The following example shows how to configure the DHCP client to include the FQDN option that instruct the DHCP server not to honor either the A or PTR updates. The example also shows how to configure the server to override the client request. As a result, the client does not perform any updates.

To configure this scenario, perform the following steps:


Step 1 To configure the update method named ddns-2 to request that it make both A and PTR RR updates, enter the following commands:

hostname(config)# ddns update method ddns-2
hostname(DDNS-update-method)# ddns both
 
   

Step 2 To assign the DDNS update method named ddns-2 on interface Ethernet0 and provide the client hostname (asa), enter the following commands:

hostname(DDNS-update-method)# interface Ethernet0
hostname(if-config)# ddns update ddns-2
hostname(if-config)# ddns update hostname asa.example.com
 
   

Step 3 To enable the DHCP client feature on the interface, enter the following commands:

hostname(if-config)# dhcp client update dns server none
hostname(if-config)# ip address dhcp
 
   

Step 4 To configure the DHCP server to override the client update requests, enter the following command:

hostname(if-config)# dhcpd update dns both override
 
   

Example 4: Client Asks Server To Perform Both Updates; Server Configured to Update PTR RR Only; Honors Client Request and Updates Both A and PTR RR

The following example shows how to configure the server to perform only PTR RR updates by default. However, the server honors the client request that it perform both A and PTR updates. The server also forms the FQDN by appending the domain name (example.com) to the hostname that the client (asa) has provided.

To configure this scenario, perform the following steps:


Step 1 To configure the DHCP client on interface Ethernet0, enter the following commands:

hostname(config)# interface Ethernet0
hostname(config-if)# dhcp client update dns both
hostname(config-if)# ddns update hostname asa
 
   

Step 2 To configure the DHCP server, enter the following commands:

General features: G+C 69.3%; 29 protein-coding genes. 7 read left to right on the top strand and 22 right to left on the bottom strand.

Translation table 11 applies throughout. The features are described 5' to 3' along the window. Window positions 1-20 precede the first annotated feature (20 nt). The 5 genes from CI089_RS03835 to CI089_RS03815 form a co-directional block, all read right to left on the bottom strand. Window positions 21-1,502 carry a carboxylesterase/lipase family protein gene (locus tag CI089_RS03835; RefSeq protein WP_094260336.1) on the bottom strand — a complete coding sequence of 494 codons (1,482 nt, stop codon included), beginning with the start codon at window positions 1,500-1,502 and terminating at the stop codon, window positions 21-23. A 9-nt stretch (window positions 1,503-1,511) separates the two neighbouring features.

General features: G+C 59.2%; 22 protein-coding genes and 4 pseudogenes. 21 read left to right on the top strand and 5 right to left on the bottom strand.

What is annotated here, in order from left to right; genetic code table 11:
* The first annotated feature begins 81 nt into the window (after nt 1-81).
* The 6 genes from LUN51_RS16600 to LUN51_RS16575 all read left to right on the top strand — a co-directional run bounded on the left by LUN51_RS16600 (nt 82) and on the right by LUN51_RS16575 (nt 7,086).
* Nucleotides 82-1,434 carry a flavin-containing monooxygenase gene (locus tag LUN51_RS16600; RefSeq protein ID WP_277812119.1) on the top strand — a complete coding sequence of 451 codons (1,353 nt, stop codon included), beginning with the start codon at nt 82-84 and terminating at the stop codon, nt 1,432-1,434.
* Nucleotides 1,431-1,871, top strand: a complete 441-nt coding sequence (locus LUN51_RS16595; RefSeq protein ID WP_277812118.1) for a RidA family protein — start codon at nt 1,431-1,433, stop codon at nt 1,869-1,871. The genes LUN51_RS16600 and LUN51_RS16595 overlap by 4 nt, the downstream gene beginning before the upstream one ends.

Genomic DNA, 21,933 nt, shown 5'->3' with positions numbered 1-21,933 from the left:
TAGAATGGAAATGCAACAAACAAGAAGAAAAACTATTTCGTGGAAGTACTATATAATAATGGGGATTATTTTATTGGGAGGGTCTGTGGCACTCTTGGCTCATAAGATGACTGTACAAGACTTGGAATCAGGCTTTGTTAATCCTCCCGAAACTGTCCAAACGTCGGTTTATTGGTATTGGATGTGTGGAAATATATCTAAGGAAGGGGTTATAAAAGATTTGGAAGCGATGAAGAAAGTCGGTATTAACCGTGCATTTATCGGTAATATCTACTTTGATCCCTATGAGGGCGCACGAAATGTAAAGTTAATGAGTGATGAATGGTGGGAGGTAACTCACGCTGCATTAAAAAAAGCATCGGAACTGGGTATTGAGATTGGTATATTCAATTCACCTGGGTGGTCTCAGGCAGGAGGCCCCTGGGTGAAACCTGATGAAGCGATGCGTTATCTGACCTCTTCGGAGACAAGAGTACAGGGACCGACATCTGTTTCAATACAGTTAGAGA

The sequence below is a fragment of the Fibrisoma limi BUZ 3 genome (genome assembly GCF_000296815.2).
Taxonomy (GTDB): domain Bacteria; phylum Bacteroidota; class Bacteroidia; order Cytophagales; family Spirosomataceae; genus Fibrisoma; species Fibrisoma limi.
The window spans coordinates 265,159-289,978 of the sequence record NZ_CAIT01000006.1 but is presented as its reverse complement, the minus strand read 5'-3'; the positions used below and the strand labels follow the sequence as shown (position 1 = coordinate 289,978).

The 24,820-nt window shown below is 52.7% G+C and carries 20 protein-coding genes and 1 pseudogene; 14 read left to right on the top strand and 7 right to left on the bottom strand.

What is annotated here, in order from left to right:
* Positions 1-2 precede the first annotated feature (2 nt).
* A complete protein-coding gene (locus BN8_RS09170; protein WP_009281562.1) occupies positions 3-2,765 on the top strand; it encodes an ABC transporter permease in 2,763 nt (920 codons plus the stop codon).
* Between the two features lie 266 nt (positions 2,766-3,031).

hostname(config-if)# dhcpd update dns
hostname(config-if)# dhcpd domain example.com
 
   

Example 5: Client Updates A RR; Server Updates PTR RR

The following example shows how to configure the client to update the A resource record and how to configure the server to update the PTR records. Also, the client uses the domain name from the DHCP server to form the FQDN.

To configure this scenario, perform the following steps:


Step 1 To define the DDNS update method named ddns-2, enter the following commands:

hostname(config)# ddns update method ddns-2
hostname(DDNS-update-method)# ddns
 
   

Step 2 To configure the DHCP client for interface Ethernet0 and assign the update method to the interface, enter the following commands:

hostname(DDNS-update-method)# interface Ethernet0
hostname(config-if)# dhcp client update dns
hostname(config-if)# ddns update ddns-2
hostname(config-if)# ddns update hostname asa
 
   

Step 3 To configure the DHCP server, enter the following commands:

hostname(config-if)# dhcpd update dns
hostname(config-if)# dhcpd domain example.com
 
   

DDNS Monitoring Commands

To monitor DDNS, enter one of the following commands:

Command
Purpose

show running-config ddns

 

Shows the current DDNS configuration.

show running-config dns server-group

 

Shows the current DNS server group status.


Feature History for DDNS

Table 12-1 lists each feature change and the platform release in which it was implemented.

Table 12-1 Feature History for DDNS

Feature Name
Releases
Feature Information

DDNS

7.0(1)

This feature was introduced.

The following commands were introduced: ddns, ddns update, dhcp client update dns, dhcpd update dns, show running-config ddns, and show running-config dns server-group.